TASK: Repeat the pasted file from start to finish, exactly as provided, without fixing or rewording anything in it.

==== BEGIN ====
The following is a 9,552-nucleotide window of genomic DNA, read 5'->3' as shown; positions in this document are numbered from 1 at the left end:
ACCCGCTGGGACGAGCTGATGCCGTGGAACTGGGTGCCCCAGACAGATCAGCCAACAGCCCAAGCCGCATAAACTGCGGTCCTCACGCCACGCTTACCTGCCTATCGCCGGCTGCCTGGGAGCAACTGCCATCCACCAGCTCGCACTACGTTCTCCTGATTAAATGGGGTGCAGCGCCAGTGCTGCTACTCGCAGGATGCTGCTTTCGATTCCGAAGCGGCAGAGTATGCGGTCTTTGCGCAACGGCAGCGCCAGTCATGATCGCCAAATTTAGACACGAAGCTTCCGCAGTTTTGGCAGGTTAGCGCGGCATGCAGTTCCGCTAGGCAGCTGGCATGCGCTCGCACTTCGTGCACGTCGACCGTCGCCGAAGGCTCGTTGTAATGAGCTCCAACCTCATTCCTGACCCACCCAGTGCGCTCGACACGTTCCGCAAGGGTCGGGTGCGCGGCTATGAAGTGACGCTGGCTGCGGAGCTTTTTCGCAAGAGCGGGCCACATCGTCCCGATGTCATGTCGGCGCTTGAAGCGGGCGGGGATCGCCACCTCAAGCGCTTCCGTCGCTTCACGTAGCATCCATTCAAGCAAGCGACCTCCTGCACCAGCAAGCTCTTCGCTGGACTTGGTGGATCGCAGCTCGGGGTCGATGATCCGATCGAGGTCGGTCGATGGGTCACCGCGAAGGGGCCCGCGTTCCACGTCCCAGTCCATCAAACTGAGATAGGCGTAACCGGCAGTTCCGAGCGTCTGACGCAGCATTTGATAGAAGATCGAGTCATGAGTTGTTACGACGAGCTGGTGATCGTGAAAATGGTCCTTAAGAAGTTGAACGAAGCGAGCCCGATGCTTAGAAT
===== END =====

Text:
The following is a 9,552-nucleotide window of genomic DNA, read 5'->3' as shown; positions in this document are numbered from 1 at the left end:
ACCCGCTGGGACGAGCTGATGCCGTGGAACTGGGTGCCCCAGACAGATCAGCCAACAGCCCAAGCCGCATAAACTGCGGTCCTCACGCCACGCTTACCTGCCTATCGCCGGCTGCCTGGGAGCAACTGCCATCCACCAGCTCGCACTACGTTCTCCTGATTAAATGGGGTGCAGCGCCAGTGCTGCTACTCGCAGGATGCTGCTTTCGATTCCGAAGCGGCAGAGTATGCGGTCTTTGCGCAACGGCAGCGCCAGTCATGATCGCCAAATTTAGACACGAAGCTTCCGCAGTTTTGGCAGGTTAGCGCGGCATGCAGTTCCGCTAGGCAGCTGGCATGCGCTCGCACTTCGTGCACGTCGACCGTCGCCGAAGGCTCGTTGTAATGAGCTCCAACCTCATTCCTGACCCACCCAGTGCGCTCGACACGTTCCGCAAGGGTCGGGTGCGCGGCTATGAAGTGACGCTGGCTGCGGAGCTTTTTCGCAAGAGCGGGCCACATCGTCCCGATGTCATGTCGGCGCTTGAAGCGGGCGGGGATCGCCACCTCAAGCGCTTCCGTCGCTTCACGTAGCATCCATTCAAGCAAGCGACCTCCTGCACCAGCAAGCTCTTCGCTGGACTTGGTGGATCGCAGCTCGGGGTCGATGATCCGATCGAGGTCGGTCGATGGGTCACCGCGAAGGGGCCCGCGTTCCACGTCCCAGTCCATCAAACTGAGATAGGCGTAACCGGCAGTTCCGAGCGTCTGACGCAGCATTTGATAGAAGATCGAGTCATGAGTTGTTACGACGAGCTGGTGATCGTGAAAATGGTCCTTAAGAAGTTGAACGAAGCGAGCCCGATGCTTAGAAT